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    A curve has the equation y=2(x-1)/x^2 +3 and crosses the x-axis at point A.
    a) show that the normal to the curve at A has the equation y=2-2x
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    (Original post by SpongyMesophyll)
    A curve has the equation y=2(x-1)/x^2 +3 and crosses the x-axis at point A.
    a) show that the normal to the curve at A has the equation y=2-2x
    What have you tried so far?
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    (Original post by SeanFM)
    What have you tried so far?
    I've tried using the quotient rule, where I get to (-2x^2 +4+6)/(x^2 +3)^2
    I don't know where to go from there, or even if I'm right
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    (Original post by SpongyMesophyll)
    I've tried using the quotient rule, where I get to (-2x^2 +4+6)/(x^2 +3)^2
    I don't know where to go from there, or even if I'm right
    Edit: I think you mean 4x there, unfortunate typo

    After that, think about what you've actualy found using the quotient rule and what is required/given in the question.
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    sorry i meant to put 4x instead of 4. I don't know how to get to 2x or how to simplify from there. sorry xD
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    (Original post by SpongyMesophyll)
    sorry i meant to put 4x instead of 4. I don't know how to get to 2x or how to simplify from there. sorry xD
    Apologies, you are right - it is 4x.

    So what have you actually calculated using the quotient rule, and how will it be useful to the question?

    What parts of the question can you now do stuff with?
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    I believe that I have found the gradient. apart from that I am lost
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    (Original post by SpongyMesophyll)
    I believe that I have found the gradient. apart from that I am lost
    Please quote me so I know you have replied

    Correct, you've found f'(x), a function to find the gradient at a given point x.

    The question talks about a point A, gives you some information about it and asks you to find something about it. How can you do those things? The function you've found plays a part and I think you will know how to use it when you need it. Becauae you've differentiated f (x) for some reason which is right, which leads me to suspect that you know you need to use it for something.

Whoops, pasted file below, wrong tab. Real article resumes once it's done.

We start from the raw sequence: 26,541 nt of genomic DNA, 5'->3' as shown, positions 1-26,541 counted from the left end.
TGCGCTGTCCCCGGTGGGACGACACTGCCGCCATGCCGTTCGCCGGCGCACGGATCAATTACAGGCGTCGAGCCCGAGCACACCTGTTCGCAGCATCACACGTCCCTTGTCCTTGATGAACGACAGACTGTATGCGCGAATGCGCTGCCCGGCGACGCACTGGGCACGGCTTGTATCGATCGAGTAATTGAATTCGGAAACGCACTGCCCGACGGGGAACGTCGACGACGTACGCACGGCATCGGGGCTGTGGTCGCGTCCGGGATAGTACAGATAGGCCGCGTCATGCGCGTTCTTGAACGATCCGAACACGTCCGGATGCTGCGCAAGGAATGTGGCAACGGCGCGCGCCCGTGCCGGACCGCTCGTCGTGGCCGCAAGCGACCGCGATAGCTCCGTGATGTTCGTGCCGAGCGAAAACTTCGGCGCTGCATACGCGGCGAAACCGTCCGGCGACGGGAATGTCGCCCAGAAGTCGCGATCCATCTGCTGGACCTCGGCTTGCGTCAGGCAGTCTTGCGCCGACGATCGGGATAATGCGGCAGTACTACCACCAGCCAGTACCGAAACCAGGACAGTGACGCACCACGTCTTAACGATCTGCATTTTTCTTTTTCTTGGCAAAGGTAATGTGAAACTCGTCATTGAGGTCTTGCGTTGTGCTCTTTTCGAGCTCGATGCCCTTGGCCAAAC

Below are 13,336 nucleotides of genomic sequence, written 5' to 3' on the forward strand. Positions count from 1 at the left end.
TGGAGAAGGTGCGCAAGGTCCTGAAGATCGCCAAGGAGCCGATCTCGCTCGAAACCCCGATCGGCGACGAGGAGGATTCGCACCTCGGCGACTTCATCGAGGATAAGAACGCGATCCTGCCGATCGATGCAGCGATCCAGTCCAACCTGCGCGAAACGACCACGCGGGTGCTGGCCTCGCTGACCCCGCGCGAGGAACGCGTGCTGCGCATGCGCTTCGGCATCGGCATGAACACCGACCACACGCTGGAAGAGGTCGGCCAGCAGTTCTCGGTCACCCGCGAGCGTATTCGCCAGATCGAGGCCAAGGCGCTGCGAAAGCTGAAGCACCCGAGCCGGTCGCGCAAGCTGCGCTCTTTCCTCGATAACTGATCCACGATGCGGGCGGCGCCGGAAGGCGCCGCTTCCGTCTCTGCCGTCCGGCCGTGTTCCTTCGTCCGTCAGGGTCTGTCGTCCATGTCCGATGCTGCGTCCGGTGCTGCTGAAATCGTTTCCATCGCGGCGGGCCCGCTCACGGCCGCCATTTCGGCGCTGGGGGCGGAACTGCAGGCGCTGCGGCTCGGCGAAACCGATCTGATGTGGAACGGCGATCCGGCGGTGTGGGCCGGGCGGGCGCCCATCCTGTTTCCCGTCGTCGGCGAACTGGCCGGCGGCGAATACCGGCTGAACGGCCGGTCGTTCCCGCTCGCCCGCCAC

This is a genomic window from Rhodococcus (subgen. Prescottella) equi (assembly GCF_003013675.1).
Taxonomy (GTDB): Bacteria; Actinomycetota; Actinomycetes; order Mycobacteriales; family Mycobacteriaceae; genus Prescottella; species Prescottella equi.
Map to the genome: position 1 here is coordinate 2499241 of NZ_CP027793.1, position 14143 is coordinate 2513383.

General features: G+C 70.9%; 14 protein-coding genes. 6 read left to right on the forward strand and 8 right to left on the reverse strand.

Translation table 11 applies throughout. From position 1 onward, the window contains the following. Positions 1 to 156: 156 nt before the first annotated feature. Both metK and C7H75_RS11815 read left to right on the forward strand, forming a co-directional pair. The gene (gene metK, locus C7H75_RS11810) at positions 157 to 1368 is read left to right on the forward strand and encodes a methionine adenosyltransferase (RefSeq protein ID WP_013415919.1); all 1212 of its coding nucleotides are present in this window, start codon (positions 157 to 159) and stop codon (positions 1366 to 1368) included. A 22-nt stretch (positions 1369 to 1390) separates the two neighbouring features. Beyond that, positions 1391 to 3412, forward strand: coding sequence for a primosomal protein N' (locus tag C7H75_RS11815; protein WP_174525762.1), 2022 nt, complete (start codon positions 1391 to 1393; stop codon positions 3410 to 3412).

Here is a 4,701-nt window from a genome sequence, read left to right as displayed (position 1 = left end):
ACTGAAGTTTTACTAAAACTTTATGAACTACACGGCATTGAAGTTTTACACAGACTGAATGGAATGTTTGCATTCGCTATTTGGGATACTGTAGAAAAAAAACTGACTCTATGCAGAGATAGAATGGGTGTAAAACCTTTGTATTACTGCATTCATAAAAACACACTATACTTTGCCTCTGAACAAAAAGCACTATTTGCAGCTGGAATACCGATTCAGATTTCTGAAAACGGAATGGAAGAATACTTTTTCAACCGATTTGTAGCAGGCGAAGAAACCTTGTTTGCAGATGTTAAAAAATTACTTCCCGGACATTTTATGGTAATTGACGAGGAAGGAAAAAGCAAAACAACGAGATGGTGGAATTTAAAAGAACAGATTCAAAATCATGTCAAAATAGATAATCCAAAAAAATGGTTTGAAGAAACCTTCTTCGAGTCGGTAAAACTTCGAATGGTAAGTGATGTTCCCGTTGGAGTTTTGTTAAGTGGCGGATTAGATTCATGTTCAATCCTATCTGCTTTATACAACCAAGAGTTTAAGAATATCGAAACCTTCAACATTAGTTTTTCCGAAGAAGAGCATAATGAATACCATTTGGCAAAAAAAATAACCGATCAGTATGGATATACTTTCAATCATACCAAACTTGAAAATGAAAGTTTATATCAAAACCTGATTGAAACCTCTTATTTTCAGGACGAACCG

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    (Original post by SeanFM)
    Please quote me so I know you have replied

    Correct, you've found f'(x), a function to find the gradient at a given point x.

    The question talks about a point A, gives you some information about it and asks you to find something about it. How can you do those things? The function you've found plays a part and I think you will know how to use it when you need it. Becauae you've differentiated f (x) for some reason which is right, which leads me to suspect that you know you need to use it for something.
    I only integrated because that was the topic in which the question was in. I really am lost xD.
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    (Original post by SpongyMesophyll)
    I only integrated because that was the topic in which the question was in. I really am lost xD.
    What's the point A? As in, what are it's coordinates?
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    (Original post by SpongyMesophyll)
    I only integrated because that was the topic in which the question was in. I really am lost xD.
    Think about the questiom asked above. The natural step is to find A first and then you may see how to use it.
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    (Original post by SeanFM)
    Think about the questiom asked above. The natural step is to find A first and then you may see how to use it.
    I got that y=-2/3 when x=0. help XD
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    (Original post by SpongyMesophyll)
    I got that y=-2/3 when x=0. help XD
    Before I check it, is that good or bad.. reassuring.. puzzling?
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    (Original post by SeanFM)
    Before I check it, is that good or bad.. reassuring.. puzzling?
    I think it may be right. I'm just so lost and don't know what to do
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    (Original post by SpongyMesophyll)
    I think it may be right. I'm just so lost and don't know what to do
    Okay, let's assume it's right. The question asks you to find the normal to the curve at A.. you've found the point A. How do you find the equation of the normal to the curve at that point?


    If it helps, past this point (given your previous working) it is no longer C3 knowledge but something you have covered in AS Maths.
 
 
 
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